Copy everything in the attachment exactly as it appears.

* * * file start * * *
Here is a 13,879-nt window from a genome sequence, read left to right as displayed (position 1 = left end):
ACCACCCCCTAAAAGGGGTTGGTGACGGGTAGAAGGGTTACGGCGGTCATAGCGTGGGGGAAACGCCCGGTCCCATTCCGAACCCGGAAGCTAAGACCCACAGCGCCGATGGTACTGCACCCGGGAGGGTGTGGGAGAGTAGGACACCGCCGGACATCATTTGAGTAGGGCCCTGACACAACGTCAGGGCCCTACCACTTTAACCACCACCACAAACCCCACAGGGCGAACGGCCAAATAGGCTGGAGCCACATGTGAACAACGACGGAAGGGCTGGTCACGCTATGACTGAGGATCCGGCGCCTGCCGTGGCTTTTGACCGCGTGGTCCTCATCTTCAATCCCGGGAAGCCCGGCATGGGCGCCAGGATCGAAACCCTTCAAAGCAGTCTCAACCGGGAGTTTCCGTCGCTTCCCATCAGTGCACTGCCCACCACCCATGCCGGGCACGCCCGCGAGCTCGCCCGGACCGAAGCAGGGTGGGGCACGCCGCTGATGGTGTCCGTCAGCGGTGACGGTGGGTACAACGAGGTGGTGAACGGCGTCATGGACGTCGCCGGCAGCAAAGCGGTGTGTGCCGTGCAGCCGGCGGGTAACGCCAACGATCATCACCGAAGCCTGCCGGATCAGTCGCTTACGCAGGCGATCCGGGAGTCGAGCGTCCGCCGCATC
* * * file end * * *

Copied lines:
Here is a 13,879-nt window from a genome sequence, read left to right as displayed (position 1 = left end):
ACCACCCCCTAAAAGGGGTTGGTGACGGGTAGAAGGGTTACGGCGGTCATAGCGTGGGGGAAACGCCCGGTCCCATTCCGAACCCGGAAGCTAAGACCCACAGCGCCGATGGTACTGCACCCGGGAGGGTGTGGGAGAGTAGGACACCGCCGGACATCATTTGAGTAGGGCCCTGACACAACGTCAGGGCCCTACCACTTTAACCACCACCACAAACCCCACAGGGCGAACGGCCAAATAGGCTGGAGCCACATGTGAACAACGACGGAAGGGCTGGTCACGCTATGACTGAGGATCCGGCGCCTGCCGTGGCTTTTGACCGCGTGGTCCTCATCTTCAATCCCGGGAAGCCCGGCATGGGCGCCAGGATCGAAACCCTTCAAAGCAGTCTCAACCGGGAGTTTCCGTCGCTTCCCATCAGTGCACTGCCCACCACCCATGCCGGGCACGCCCGCGAGCTCGCCCGGACCGAAGCAGGGTGGGGCACGCCGCTGATGGTGTCCGTCAGCGGTGACGGTGGGTACAACGAGGTGGTGAACGGCGTCATGGACGTCGCCGGCAGCAAAGCGGTGTGTGCCGTGCAGCCGGCGGGTAACGCCAACGATCATCACCGAAGCCTGCCGGATCAGTCGCTTACGCAGGCGATCCGGGAGTCGAGCGTCCGCCGCATC